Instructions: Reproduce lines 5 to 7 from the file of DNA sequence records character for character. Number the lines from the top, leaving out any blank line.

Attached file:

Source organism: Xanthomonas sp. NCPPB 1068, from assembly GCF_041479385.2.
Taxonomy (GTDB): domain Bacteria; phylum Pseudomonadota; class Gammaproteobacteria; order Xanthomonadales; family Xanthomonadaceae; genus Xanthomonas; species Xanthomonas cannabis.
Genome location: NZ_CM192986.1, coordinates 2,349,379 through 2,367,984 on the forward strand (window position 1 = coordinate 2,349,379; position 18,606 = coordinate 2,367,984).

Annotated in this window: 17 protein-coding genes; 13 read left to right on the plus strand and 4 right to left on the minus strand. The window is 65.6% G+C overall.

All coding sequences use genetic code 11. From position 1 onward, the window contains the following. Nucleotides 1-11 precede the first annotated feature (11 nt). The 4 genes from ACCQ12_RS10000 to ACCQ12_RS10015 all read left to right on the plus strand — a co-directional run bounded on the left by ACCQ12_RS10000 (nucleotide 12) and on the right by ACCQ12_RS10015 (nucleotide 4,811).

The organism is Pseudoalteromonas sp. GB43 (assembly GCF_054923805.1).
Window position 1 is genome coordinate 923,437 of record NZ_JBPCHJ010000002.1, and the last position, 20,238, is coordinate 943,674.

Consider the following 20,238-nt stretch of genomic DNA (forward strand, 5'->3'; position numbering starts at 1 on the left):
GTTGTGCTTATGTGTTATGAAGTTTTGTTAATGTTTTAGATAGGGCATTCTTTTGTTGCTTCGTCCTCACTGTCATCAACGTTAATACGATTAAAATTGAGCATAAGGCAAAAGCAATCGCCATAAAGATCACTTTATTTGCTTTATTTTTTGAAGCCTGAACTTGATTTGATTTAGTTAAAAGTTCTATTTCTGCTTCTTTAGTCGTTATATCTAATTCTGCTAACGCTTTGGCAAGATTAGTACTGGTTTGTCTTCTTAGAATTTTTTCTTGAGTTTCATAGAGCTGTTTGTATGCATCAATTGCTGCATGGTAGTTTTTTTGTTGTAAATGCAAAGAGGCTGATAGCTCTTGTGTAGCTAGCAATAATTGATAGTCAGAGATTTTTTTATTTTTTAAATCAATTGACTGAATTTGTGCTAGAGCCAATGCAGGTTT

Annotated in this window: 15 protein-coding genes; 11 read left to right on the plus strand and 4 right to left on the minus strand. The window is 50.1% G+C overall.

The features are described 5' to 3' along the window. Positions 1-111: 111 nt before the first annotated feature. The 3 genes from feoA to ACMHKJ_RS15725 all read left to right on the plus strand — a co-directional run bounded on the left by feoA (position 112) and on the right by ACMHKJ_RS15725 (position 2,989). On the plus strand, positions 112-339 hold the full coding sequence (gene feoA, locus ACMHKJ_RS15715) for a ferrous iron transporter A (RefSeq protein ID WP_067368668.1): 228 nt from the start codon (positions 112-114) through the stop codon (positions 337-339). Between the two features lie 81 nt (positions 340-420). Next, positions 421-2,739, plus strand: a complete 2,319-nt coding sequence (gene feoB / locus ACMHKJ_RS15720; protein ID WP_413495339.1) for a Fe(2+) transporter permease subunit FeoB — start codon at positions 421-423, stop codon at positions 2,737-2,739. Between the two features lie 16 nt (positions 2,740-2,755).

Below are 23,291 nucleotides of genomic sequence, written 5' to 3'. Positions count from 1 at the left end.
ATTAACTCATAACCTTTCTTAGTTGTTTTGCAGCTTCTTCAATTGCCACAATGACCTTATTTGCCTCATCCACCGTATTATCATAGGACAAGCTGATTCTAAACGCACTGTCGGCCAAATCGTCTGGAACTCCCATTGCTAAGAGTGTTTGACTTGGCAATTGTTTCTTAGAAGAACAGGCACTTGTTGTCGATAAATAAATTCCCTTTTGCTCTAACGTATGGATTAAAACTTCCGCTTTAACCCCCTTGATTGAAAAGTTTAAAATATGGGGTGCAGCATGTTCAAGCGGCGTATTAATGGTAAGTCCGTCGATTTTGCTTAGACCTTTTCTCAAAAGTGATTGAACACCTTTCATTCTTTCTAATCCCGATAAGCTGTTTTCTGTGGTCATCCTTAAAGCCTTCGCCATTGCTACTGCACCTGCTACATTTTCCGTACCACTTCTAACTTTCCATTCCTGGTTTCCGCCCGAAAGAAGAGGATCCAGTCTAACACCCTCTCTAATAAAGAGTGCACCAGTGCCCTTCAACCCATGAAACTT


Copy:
All coding sequences use genetic code 11. From position 1 onward, the window contains the following. Nucleotides 1-11 precede the first annotated feature (11 nt). The 4 genes from ACCQ12_RS10000 to ACCQ12_RS10015 all read left to right on the plus strand — a co-directional run bounded on the left by ACCQ12_RS10000 (nucleotide 12) and on the right by ACCQ12_RS10015 (nucleotide 4,811).

The organism is Pseudoalteromonas sp. GB43 (assembly GCF_054923805.1).
Window position 1 is genome coordinate 923,437 of record NZ_JBPCHJ010000002.1, and the last position, 20,238, is coordinate 943,674.